Jane returned her gaze to the men below. “Nicholas and Bryce. Who are the others?”
“You will find out soon. But every one of those men arrived one day ahead of schedule.” She winked. “They are eager for you as their prospective bride.”
That left her ten days to choose one of them as her new husband. Jane tensed, angry that Margaret could talk about this with pleasure. She was angry at herself for not having another option. But she was angriest of all that she felt so terribly alone. She wished for a crazy, desperate minute that she had not been born as Lady Jane Lennox, subsequent heir to the Bellhaven fortune. These men were not eager for her. They wanted what she would bring to the winner.
Jane’s throat thickened. She swallowed against it, finding no relief. Then again, who else would she be? And if she was not Lady Jane, she would not have Margaret in her life. Margaret was more than her aunt, she was her closest friend. And she needed a friend right now. Her aunt was only ten years her senior, yet she had taken on the role of mother after Jane’s own mother had died. At times, Jane forgot how young Margaret truly was, but at the moment she was grateful for her aunt’s friendship above all else.
Jane turned to her aunt with a tremulous smile. “Have I ever told you how grateful I am that you are in my life?”
“Many times.” Margaret opened her arms, and Jane immediately went to her, folding herself into Margaret’s strength and faith and love. Tears came to her eyes. “Oh, Margaret…. ”
“I know, dear.” Her aunt hugged her all the harder.
Jane knew Margaret understood what she did not say. Her aunt realized this moment was about more than just the suitors below. It was the first time Jane had cried over the loss of her father and brother. If she must be without them, then at least she was fully in charge of her own life. Whatever good or sorrow came to her from this point on would be a result of her own choices. The thought was a heady and terrifying mix.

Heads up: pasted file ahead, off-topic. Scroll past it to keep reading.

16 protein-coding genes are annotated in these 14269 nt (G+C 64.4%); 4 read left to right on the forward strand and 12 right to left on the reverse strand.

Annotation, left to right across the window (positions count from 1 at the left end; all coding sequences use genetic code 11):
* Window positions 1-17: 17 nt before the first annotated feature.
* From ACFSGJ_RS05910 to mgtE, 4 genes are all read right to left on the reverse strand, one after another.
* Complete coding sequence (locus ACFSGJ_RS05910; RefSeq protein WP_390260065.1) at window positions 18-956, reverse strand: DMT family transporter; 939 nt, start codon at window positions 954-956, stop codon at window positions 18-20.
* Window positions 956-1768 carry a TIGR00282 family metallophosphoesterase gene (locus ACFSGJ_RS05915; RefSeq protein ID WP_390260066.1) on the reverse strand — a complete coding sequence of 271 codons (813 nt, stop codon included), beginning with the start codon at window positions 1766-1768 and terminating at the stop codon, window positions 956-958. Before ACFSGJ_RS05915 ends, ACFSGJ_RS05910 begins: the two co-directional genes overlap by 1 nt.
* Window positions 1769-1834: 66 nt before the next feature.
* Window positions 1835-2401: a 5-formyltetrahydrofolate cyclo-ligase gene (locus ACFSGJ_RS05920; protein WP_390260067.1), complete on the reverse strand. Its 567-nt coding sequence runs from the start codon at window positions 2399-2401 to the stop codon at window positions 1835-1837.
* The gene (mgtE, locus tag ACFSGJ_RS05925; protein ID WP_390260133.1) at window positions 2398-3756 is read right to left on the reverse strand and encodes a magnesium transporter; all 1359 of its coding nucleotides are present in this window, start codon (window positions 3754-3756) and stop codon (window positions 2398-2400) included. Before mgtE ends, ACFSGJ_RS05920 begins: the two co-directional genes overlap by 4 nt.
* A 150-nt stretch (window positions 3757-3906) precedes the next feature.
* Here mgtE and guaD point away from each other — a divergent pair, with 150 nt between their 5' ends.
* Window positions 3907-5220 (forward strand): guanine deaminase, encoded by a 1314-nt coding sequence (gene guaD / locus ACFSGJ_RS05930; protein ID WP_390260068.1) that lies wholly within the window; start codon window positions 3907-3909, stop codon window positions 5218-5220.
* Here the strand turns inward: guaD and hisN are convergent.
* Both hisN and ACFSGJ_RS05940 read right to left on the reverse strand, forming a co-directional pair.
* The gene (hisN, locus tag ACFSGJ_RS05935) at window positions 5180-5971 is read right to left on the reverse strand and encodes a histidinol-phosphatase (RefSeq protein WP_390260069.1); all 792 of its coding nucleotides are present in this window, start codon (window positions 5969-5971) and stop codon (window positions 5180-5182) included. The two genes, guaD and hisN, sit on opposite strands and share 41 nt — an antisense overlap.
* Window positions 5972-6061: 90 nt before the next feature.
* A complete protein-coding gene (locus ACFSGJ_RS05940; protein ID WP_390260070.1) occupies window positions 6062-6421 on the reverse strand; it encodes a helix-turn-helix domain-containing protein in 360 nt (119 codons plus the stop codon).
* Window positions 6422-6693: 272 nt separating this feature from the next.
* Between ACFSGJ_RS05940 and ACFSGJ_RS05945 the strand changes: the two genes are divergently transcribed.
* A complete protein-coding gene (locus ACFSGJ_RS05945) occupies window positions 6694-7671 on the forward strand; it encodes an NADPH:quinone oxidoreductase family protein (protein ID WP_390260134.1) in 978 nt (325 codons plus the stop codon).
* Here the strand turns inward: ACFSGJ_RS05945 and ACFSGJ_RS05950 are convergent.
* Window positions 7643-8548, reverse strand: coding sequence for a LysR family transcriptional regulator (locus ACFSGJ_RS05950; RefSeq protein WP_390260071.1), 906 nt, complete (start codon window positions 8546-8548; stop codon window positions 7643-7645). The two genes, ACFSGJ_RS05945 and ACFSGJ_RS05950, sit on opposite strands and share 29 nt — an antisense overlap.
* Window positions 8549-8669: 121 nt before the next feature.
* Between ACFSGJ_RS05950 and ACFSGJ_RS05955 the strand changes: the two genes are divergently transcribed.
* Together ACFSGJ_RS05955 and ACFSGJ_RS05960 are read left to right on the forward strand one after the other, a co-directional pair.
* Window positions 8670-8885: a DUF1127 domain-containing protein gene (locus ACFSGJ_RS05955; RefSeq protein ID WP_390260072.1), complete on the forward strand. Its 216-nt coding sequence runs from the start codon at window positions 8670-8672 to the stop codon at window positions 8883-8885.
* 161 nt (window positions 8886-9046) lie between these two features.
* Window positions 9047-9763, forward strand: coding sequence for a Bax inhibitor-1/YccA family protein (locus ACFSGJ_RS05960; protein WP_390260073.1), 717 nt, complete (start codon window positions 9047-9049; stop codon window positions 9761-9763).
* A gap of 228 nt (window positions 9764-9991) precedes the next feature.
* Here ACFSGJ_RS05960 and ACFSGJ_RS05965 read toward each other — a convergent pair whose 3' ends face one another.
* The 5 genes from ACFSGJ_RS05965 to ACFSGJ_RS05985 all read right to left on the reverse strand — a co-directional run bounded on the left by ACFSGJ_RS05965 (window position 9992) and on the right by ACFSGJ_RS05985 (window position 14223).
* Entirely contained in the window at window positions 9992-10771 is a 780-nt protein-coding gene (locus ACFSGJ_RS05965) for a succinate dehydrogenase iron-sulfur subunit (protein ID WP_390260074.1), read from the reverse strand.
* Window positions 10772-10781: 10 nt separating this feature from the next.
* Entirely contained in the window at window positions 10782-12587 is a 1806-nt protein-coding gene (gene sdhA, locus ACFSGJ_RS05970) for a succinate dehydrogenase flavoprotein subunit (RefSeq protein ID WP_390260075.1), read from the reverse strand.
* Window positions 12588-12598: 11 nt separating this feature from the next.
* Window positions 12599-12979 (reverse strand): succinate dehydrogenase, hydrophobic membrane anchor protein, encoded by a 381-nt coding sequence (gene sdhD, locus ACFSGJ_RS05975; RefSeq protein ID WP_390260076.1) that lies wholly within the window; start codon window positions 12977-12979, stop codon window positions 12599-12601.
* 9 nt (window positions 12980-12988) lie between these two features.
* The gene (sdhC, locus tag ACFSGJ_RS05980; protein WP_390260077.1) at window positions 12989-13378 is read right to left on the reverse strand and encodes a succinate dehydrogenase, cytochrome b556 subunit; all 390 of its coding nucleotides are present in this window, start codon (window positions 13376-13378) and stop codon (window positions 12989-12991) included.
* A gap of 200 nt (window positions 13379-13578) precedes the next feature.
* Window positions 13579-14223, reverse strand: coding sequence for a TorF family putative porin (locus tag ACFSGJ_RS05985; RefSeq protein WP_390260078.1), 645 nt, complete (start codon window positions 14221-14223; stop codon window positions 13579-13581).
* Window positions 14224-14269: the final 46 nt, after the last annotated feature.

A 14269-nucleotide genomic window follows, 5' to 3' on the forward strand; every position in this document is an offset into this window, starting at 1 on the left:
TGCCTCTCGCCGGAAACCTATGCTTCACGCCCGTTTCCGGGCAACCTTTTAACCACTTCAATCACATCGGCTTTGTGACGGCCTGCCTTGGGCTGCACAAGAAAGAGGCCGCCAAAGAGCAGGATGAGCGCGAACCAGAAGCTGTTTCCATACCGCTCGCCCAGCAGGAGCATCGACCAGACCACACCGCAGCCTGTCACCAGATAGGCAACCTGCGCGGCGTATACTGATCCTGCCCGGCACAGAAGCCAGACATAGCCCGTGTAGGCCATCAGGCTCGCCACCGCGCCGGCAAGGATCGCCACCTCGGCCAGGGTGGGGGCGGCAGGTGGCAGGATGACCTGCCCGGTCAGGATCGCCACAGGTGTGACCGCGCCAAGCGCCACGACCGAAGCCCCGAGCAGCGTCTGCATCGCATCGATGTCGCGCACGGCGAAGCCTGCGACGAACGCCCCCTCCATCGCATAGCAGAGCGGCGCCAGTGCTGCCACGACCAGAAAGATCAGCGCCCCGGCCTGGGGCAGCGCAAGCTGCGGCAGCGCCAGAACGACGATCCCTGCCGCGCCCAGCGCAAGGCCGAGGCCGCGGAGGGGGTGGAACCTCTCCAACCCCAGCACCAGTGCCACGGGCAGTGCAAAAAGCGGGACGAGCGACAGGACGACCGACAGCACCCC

“The six men below are a gift, one that will offer you a chance at happiness once more,” Margaret said in a soothing tone.
Jane pulled back, her hands still resting on Margaret’s waist. “Marriage does not necessarily bring happiness. You and I both know that all too well.
Margaret sighed. “Yes, but marriage can bring happiness, no matter how fleeting that emotion.”
Jane knew her aunt referred to her own short marriage, but Jane’s thoughts moved to her parents. “I am not sure my father was ever happy with his choice.”
“You and I do not know what happened between your father and mother. However, you are in control of what happens to you, at least when it comes to choosing a partner for the rest of your days.”
Jane bit down on her lip. “What if I do not want to marry any of them? Or what if none of them fancy me after they get to know me better?”
Margaret smiled and her eyes twinkled once more. “Now you are merely making up obstacles where none exist. These men all accepted the invitations. They like you, Jane, or they would not have come. You should be more worried about what you will do when they all fall in love with you. I have a feeling it will be you who will be breaking a few hearts before Christmas Eve.”
Margaret took one of Jane’s hands in her own. “Come now, my dear. Let us go below stairs and prepare to meet the men who will court you.”
Jane’s earlier trepidation was replaced with a small bubble of hope. Her aunt had said she would know most of the men below stairs, and they knew her. She should be thinking of this as more of a reunion than a sacrifice of the virgin bride. The thought pulled up the corner of Jane’s mouth in to a half smile. “Very well,” she agreed. “They did travel all this way.”
Margaret smiled. “That’s the right spirit for this competition.” She gestured toward the door and together they proceeded down the stairs, through the hallways of the castle, and finally to the stairway that led to the great hall.